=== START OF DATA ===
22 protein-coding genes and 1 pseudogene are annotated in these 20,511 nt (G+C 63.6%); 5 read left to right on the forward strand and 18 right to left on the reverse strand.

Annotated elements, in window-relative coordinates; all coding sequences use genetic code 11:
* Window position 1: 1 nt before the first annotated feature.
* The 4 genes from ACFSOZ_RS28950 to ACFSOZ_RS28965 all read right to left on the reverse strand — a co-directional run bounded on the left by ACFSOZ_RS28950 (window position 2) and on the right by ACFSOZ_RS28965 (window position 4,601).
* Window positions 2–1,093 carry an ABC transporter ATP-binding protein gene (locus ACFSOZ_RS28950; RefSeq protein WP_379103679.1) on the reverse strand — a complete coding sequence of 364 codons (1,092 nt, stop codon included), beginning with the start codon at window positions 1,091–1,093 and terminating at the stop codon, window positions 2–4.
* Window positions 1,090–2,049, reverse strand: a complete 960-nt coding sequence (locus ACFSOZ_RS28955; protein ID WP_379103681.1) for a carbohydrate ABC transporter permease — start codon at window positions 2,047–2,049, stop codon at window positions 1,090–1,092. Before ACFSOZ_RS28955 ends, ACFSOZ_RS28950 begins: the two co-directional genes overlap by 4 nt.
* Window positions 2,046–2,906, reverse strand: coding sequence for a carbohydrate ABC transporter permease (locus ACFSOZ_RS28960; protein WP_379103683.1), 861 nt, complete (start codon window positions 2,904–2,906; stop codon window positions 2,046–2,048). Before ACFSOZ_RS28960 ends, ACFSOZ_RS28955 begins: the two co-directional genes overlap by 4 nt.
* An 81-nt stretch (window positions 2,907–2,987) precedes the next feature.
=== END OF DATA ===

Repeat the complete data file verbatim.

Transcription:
22 protein-coding genes and 1 pseudogene are annotated in these 20,511 nt (G+C 63.6%); 5 read left to right on the forward strand and 18 right to left on the reverse strand.

Annotated elements, in window-relative coordinates; all coding sequences use genetic code 11:
* Window position 1: 1 nt before the first annotated feature.
* The 4 genes from ACFSOZ_RS28950 to ACFSOZ_RS28965 all read right to left on the reverse strand — a co-directional run bounded on the left by ACFSOZ_RS28950 (window position 2) and on the right by ACFSOZ_RS28965 (window position 4,601).
* Window positions 2–1,093 carry an ABC transporter ATP-binding protein gene (locus ACFSOZ_RS28950; RefSeq protein WP_379103679.1) on the reverse strand — a complete coding sequence of 364 codons (1,092 nt, stop codon included), beginning with the start codon at window positions 1,091–1,093 and terminating at the stop codon, window positions 2–4.
* Window positions 1,090–2,049, reverse strand: a complete 960-nt coding sequence (locus ACFSOZ_RS28955; protein ID WP_379103681.1) for a carbohydrate ABC transporter permease — start codon at window positions 2,047–2,049, stop codon at window positions 1,090–1,092. Before ACFSOZ_RS28955 ends, ACFSOZ_RS28950 begins: the two co-directional genes overlap by 4 nt.
* Window positions 2,046–2,906, reverse strand: coding sequence for a carbohydrate ABC transporter permease (locus ACFSOZ_RS28960; protein WP_379103683.1), 861 nt, complete (start codon window positions 2,904–2,906; stop codon window positions 2,046–2,048). Before ACFSOZ_RS28960 ends, ACFSOZ_RS28955 begins: the two co-directional genes overlap by 4 nt.
* An 81-nt stretch (window positions 2,907–2,987) precedes the next feature.